For three years, we’ve been looking forward to the day we could make this announcement: Castlewood workers have won their struggle for justice!
On February 13, the workers approved a great new contract that provides job security, affordable family health care, raises, and a substantial signing bonus.
Server Jeanette Cardenas said
So many people told us that dishwashers and waitresses couldn’t win against a luxury golf club. But we’ve learned that it doesn’t matter who you are, if you stay strong and you’re on the side of justice.
Workers and their supporters fought bravely throughout a lockout that lasted longer than the siege of Leningrad. The workers returned to their jobs in October 2012 after a National Labor Relations Board judge found the lockout illegal, but contract negotiations continued through the winter.
Under the new contract, workers will pay $225 per month for family health care, the same amount the union proposed before the lockout began. The workers’ payment will go down to $150 in the last year of the contract. The deal also includes raises, strong seniority rights and protections against subcontracting – which Castlewood proposed eliminating during the lockout – and a signing bonus.
With the contract resolved, UNITE HERE Local 2850 has called off its boycott of Castlewood and is urging clients who canceled their events during the labor dispute to return.
Janitor Francisca Carranza:
This isn’t just our victory. So many people in the community, political leaders, pastors and other workers marched with us. We are so thankful to all of you – we never could have won this fight alone. Now we hope workers everywhere see this and understand that you don’t have to give up everything you’ve worked for. You can stand up for your family and win.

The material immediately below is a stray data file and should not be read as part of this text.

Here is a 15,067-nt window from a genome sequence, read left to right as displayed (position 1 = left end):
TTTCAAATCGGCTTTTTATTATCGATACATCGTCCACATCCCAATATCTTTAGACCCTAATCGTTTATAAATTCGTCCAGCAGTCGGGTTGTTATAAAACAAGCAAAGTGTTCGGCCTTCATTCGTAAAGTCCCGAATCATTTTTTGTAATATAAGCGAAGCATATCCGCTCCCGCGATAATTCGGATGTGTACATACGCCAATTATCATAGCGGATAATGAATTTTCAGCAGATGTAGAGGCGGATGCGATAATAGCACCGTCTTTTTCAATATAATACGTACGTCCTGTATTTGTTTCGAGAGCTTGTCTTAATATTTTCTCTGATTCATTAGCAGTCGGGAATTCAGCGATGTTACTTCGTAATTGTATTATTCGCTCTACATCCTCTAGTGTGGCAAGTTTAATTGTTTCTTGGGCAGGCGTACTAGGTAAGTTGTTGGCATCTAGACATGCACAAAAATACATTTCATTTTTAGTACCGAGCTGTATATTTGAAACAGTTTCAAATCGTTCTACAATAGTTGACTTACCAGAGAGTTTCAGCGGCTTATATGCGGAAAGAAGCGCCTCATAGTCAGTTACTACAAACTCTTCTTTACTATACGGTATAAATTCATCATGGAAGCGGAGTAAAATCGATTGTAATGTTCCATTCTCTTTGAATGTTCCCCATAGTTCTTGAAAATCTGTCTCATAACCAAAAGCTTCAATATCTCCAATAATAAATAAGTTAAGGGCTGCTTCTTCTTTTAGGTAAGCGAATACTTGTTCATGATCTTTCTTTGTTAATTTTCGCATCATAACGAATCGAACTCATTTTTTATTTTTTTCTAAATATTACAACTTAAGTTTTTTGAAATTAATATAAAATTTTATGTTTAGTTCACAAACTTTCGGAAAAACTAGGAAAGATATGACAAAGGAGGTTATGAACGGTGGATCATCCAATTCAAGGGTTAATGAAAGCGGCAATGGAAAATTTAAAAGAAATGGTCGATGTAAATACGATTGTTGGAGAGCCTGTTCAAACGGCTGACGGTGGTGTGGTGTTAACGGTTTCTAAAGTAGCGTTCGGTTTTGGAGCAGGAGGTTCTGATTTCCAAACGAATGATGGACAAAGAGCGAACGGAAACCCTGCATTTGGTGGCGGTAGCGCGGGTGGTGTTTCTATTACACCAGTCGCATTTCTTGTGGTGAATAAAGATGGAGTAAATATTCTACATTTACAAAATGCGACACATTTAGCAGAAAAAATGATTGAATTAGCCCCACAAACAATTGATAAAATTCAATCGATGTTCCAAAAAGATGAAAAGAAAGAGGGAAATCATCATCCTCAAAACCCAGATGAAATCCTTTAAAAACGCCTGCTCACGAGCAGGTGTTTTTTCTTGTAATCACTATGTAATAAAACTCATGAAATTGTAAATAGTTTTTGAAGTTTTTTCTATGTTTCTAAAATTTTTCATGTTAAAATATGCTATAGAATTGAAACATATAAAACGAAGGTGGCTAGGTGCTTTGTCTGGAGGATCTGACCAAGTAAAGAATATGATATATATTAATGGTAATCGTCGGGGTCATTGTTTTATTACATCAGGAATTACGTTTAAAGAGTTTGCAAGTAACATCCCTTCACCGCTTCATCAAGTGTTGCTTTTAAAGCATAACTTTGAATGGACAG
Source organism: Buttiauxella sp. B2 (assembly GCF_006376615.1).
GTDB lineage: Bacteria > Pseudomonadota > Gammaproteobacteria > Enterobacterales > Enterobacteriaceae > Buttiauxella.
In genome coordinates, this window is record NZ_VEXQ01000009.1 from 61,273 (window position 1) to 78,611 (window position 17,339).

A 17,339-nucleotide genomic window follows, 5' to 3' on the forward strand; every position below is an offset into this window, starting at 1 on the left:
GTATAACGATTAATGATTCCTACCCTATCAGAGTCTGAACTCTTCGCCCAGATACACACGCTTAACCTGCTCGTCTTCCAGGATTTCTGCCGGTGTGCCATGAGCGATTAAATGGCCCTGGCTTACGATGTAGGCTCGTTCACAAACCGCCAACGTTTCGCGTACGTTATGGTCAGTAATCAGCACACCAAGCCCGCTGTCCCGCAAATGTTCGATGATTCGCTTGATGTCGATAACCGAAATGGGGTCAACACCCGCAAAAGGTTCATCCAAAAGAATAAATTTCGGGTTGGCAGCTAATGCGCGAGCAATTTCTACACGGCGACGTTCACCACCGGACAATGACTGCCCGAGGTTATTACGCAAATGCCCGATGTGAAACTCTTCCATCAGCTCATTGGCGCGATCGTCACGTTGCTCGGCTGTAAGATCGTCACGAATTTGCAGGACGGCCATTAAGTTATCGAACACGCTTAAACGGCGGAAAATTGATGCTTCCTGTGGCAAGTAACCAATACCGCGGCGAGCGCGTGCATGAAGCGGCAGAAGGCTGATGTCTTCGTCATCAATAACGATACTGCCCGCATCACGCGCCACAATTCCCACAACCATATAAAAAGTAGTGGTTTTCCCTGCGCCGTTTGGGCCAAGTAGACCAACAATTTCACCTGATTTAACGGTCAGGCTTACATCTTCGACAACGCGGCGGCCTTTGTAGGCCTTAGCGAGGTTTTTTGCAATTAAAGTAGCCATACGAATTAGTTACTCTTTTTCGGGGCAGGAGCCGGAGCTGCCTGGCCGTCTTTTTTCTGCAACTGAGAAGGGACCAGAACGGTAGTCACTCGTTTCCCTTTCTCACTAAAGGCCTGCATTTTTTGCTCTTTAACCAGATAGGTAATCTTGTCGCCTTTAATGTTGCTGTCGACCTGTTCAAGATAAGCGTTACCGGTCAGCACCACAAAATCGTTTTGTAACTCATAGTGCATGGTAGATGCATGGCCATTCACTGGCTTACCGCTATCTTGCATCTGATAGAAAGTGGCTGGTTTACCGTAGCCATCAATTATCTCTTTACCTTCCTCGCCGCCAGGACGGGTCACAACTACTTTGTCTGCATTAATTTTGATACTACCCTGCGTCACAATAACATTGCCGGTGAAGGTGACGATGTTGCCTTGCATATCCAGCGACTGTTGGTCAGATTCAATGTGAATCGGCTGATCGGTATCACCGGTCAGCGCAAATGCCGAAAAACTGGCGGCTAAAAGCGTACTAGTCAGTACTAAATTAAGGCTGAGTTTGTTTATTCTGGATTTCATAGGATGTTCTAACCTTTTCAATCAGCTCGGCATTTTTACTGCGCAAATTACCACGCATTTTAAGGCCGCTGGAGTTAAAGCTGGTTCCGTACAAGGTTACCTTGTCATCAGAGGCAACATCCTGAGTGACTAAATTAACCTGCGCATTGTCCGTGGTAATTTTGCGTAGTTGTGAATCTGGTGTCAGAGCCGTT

Castlewood Country Club food service workers, members of UNITE HERE Local 2850, enjoyed stable jobs with free family health care for many years. In the fall of 2009, Castlewood proposed raising workers’ share of family health care costs to $739 a month – over 40% of the average worker’s wage.
The workers rejected the proposal, but offered to pay $225 per month for family health care and to continue negotiating amicably. Instead, Castlewood locked them out on February 25, 2010. Castlewood then urged its employees to decertify their union, but the workers voted 41-17 to remain represented by the union.
Six months into the lockout, Castlewood made new proposals that were substantially worse than its original offer. The proposals would have stripped away seniority and job security protections, allowed unlimited subcontracting of workers’ jobs, made it optional for workers to pay union dues, and increased the cost of family health care even further. The union filed charges with the National Labor Relations Board.
Throughout the lockout, workers maintained daily pickets in front of Castlewood’s golf course, and coordinated dozens of larger actions. They were joined by political leaders, local clergy, and Pleasanton neighbors. They also organized a successful boycott of the Club and a high-profile civil disobedience action. The story – of low-wage workers fighting back against the illegal pressure tactics of a high-end golf club – drew national attention.
On August 17, 2012, NLRB Administrative Law Judge Clifford Anderson found that Castlewood had maintained an unlawful lockout for the previous two years. Anderson found that Castlewood had bargained in bad faith and that its bargaining proposals were motivated by animus toward the union.
On October 16, 2012, Castlewood ended the lockout. 46 of the 61 locked out workers returned to their jobs. Castlewood and the union continued to bargain for a new contract.
On February 13, 2013, the workers voted to ratify a new three-year contract. Under the deal, workers will pay $225 per month for family health care – the same amount the union proposed at the beginning of the lockout. Workers’ contribution will decrease to $150 per month in the last year of the contract. The contract also includes raises, strong seniority language and protections against subcontracting, and a signing bonus.
With the lockout over and the contract resolved, UNITE HERE Local 2850 and Castlewood workers ended their boycott of the Club and urged clients to return. They also asked the NLRB to drop its prosecution of Castlewood.